Collections and Defaultdict in Python

NSA whistleblower in exile, Edward Snowden, talks about how FBI could have reviewed 650K emails in less than 8 days!


Snowden says the FBI could have used hashing to identify emails that were not copies of ones they had already seen. Few things capture people’s interest like alleged conspiracies and political intrigue, yes? I’m no different. But what interests more is hashing. Touted by many as the “greatest idea in programming,” hashing, which involves the hash function, helps you find, say A, stored somewhere, say B. For example, the organizing and accessing of names and numbers in your “can’t bear to be parted from" smartphone.

Hashing is a technique where a data-structure called the “hash map” is implemented. This structure is an associative array where specific keys are mapped to specific values. A hash function is then used to compute an index into an array of buckets or slots from which the desired value can be found. The result is that (key, value) lookups are extremely fast and more efficient than searches based on popular trees like BST. To get in-depth knowledge about hashing, I recommend that you can go through our “Basics of Hash Tables” in our practice section.

Almost all modern languages have hashing implemented at the language level. In Python, hashing is implemented using the dictionary data structure, which is one of the basic data structures a beginner in Python learns. If you have only been using the dict module implementation in your code, I suggest you look at other implementations like defaultdicts and ordereddicts and use them more frequently in your code. Here, we will look more closely into the defaultdict module.

Defaultdicts come in the Collections internal library. Collections contains alternatives to the general purpose Python containers like dict, set, list, and tuple. Kind of like the Dark Knight is the more interesting “implementation” of Bruce Wayne.


Defaultdict is subclassed from the built-in dict module. You may have encountered the following common uses cases for which you have been using the default container.

Building nested dicts or JSON type constructs:

JSON is a very popular data structure. One of the major use cases for a JSON is creating web APIs. JSON also neatly corresponds to our dict object. A sample JSON object could look like this.


We cannot create a json file by using the following command; it will throw a KeyError.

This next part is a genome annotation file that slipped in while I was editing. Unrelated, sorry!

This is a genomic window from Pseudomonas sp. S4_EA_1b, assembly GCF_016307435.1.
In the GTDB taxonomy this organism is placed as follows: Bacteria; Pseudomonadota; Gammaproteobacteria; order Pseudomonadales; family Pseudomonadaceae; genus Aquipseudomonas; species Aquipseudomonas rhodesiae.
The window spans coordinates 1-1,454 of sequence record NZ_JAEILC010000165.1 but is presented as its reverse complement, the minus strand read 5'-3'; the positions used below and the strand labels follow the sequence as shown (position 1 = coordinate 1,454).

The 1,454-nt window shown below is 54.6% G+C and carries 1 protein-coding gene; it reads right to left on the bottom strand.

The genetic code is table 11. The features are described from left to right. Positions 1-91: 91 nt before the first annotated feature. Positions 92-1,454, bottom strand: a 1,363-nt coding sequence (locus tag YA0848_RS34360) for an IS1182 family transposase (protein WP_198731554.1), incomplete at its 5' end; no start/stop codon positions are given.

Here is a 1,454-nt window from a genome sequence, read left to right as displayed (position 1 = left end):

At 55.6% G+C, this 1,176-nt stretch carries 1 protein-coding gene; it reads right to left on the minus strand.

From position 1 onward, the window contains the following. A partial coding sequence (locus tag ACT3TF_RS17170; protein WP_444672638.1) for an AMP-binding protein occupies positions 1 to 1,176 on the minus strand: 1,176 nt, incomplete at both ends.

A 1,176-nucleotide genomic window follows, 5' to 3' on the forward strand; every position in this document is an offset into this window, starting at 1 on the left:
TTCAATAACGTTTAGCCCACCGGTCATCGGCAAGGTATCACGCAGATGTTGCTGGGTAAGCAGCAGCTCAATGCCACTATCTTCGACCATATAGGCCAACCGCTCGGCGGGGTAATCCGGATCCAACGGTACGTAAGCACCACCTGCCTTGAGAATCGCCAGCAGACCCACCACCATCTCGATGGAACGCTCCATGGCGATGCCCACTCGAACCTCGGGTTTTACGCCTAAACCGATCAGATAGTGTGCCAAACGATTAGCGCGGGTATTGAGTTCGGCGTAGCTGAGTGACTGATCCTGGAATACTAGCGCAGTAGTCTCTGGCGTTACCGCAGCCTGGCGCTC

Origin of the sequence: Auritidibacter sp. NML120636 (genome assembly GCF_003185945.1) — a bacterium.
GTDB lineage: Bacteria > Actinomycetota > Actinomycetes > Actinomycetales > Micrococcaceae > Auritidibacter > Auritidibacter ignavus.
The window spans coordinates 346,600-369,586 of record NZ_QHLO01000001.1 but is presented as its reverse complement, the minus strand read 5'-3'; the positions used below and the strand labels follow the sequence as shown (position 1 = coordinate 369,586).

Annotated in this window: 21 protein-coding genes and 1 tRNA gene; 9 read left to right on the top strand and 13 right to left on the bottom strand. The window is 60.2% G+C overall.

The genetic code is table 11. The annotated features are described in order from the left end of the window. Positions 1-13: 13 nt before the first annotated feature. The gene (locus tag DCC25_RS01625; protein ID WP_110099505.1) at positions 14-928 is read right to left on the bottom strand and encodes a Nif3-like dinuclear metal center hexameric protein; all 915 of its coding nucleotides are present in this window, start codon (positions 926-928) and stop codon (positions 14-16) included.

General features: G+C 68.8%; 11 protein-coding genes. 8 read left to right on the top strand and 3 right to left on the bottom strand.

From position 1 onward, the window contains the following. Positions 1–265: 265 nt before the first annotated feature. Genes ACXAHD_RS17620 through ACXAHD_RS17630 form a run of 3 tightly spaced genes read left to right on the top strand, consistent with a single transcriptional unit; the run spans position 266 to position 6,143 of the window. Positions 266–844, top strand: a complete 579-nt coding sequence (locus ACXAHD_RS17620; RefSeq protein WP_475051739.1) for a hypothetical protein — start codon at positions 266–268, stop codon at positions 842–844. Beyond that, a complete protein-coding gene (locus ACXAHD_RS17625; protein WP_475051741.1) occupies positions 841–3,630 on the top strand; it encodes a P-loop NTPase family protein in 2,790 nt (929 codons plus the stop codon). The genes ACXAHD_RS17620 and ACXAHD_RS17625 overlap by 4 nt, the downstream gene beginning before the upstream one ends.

So, we will have to write complicated error handling code to handle this KeyError.

This way of writing is considered un-Pythonic. In its place, try out the following construct.

A defaultdict is initialized with a function (“default factory”) that takes no arguments and provides the default value for a non-existent key. A defaultdict will never raise a KeyError. Any key that does not exist gets the value returned by the default factory.

Please ensure that you pass function objects to defaultdict. Do not call the function, that is, defaultdict(func), not defaultdict(func()).

Let’s check out how it works.

Having cool default values:

Another fast and flexible use case is to use itertools.repeat() which can supply any constant value.

This should print out “John ran to.” As you can observe, the “object” variable gracefully defaulted to an empty string.


Like you see in this stackoverflow post, we tried to do a similar benchmarking only between dicts(setdefault) and defaultdict. You can see it  here:

Below is the output that I got on my machine using Anaconda.

Following are  the broad inferences that can be made from the data:

1. defaultdict is faster and simpler with small data sets.
2. defaultdict is faster for larger data sets with more homogenous key sets.
3. setdefault has an advantage over defaultdict if we consider more heterogeneous key sets.

Note: The results have been taken by running it on my machine with Python 3.5 implementation of Anaconda. I strongly recommend you to not follow these blindly. Do your own benchmarking tests with your own data before implementing your algorithm.

Now that we have discussed the DefaultDict module, I hope that you are already thinking of using it more and also refactoring your code base to implement this module more. Next, I’ll be coming up with a detailed discussion on the Counter module.

stackoverflow, How are Python's Built In Dictionaries Implemented
stackoverflow, Is a Python dictionary an example of a hash table?e, Dictionary in Python, Python3 docs, collections — Container datatypes, Python2 docs, collections — Container datatypes
accelebrate, Using defaultdict in Python
wingware, Python Library Reference

About the Author

Joydeep Bhattacharjee is a Category Head (Python) at HackerEarth. He likes to dabble in all things tech and is passionate about open source.